Economic, cultural, environmental, and social conditions threaten the health of nearly 40 million individuals living in poverty nationwide. The health care industry, even at its optimal level of functioning, cannot improve the health of the population without addressing the underlying causes of poor health.
In the clinic, students have the opportunity to:
- Develop fundamental advocacy skills through non-litigation strategies, with a particular emphasis on problem-solving and addressing barriers to health for low-income populations and communities of color.
- Connect legal theory to practice and identify and respond to the legal doctrine, social structures, legal systems, and regulatory schemes that contribute to poor health.
- Educate, represent, or collaborate with community groups, tenant associations, nonprofit organizations, members of Congress, or governmental agencies to remedy systemic issues that affect health outcomes.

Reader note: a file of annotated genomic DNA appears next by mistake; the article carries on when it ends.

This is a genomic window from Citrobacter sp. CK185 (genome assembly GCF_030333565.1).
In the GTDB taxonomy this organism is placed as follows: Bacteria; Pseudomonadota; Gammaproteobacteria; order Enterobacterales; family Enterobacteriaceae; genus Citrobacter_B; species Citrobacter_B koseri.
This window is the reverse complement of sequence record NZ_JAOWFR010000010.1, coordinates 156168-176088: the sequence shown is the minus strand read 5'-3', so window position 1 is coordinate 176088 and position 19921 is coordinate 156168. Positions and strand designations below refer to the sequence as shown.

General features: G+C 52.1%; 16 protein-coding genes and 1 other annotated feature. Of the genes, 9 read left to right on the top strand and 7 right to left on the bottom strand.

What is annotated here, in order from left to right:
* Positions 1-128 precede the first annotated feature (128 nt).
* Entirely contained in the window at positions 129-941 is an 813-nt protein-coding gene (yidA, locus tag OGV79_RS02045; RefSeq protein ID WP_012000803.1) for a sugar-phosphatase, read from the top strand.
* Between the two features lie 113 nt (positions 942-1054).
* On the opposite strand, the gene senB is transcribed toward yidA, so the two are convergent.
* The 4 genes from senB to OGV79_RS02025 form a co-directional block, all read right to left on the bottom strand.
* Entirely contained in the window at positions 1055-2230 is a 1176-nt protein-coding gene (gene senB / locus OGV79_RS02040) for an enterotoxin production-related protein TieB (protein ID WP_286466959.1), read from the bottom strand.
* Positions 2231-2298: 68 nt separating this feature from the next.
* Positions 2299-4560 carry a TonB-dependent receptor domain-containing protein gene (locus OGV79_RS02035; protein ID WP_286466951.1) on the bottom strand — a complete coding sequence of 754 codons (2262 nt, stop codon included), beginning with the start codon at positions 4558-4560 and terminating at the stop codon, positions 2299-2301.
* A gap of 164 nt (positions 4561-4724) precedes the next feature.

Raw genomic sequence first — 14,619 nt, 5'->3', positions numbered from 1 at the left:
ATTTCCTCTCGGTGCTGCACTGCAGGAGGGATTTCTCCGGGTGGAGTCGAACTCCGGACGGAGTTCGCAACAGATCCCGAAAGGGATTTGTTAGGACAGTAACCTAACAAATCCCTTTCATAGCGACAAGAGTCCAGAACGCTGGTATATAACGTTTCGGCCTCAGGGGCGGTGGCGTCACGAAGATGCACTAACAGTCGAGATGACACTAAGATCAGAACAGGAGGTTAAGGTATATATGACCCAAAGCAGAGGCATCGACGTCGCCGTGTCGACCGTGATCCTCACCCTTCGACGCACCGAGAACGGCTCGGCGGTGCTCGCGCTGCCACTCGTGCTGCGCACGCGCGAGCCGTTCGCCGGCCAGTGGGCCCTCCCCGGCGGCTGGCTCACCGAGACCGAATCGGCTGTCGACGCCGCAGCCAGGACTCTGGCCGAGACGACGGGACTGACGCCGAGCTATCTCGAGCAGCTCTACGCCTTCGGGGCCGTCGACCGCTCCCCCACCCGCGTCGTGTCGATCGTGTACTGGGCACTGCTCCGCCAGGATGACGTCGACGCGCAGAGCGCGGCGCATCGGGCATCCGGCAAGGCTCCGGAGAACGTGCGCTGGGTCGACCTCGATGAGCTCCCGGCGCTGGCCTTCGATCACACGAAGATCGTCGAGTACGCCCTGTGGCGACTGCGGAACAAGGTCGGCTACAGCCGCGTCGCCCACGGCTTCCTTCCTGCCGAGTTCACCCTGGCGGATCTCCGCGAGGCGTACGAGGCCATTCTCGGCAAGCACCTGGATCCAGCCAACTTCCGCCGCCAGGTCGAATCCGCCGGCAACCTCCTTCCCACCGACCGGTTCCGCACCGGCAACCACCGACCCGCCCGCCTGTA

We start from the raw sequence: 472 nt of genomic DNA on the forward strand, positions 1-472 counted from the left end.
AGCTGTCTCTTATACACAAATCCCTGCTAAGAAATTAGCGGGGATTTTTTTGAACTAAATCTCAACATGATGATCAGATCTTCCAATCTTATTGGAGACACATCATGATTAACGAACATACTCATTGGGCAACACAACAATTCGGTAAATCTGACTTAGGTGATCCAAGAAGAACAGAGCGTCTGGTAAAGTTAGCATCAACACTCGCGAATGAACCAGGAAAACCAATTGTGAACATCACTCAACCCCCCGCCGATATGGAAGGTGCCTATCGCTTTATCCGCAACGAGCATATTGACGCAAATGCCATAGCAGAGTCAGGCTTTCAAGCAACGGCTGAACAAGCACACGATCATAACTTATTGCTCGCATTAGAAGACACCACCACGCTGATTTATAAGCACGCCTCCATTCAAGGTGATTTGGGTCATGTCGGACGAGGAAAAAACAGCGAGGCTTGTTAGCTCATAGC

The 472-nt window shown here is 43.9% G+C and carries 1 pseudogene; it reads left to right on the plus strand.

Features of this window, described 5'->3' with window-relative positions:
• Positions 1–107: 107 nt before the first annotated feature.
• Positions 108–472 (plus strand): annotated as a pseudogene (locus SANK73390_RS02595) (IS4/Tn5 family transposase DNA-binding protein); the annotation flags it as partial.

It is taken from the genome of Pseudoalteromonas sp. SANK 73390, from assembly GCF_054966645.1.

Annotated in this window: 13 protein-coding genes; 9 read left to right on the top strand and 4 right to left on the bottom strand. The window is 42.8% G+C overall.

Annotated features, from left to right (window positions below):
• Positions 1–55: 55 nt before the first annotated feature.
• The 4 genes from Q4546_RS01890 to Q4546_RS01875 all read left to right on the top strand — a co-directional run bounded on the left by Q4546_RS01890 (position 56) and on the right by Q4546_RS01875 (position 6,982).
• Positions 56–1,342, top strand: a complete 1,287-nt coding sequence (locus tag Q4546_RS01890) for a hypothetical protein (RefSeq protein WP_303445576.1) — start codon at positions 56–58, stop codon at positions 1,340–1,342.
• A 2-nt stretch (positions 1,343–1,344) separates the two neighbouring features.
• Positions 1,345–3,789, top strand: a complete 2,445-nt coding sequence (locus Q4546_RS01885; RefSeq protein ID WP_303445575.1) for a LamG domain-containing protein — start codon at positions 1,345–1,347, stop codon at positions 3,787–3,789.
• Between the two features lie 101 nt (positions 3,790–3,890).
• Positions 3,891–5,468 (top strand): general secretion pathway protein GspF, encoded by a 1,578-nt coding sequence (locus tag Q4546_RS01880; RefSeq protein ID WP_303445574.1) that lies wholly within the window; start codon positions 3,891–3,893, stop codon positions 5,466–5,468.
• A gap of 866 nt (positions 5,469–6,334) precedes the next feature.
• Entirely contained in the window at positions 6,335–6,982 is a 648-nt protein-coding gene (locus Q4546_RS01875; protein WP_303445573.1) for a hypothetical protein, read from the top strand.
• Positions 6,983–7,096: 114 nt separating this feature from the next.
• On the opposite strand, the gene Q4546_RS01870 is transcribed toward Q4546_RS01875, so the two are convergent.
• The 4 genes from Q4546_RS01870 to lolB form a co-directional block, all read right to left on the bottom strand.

- Develop expertise in numerous advocacy strategies, including interviewing stakeholders, performing legal and social science analysis, creating policy brief, drafting model legislation, developing written and oral advocacy skills, establishing professional ethics, and presenting to multiple diverse audiences.
- Gain a high-level understanding of the social, justice, and health care systems in which their projects originate.
- Reflect on their professional development and commit to a personal philosophy of lawyering.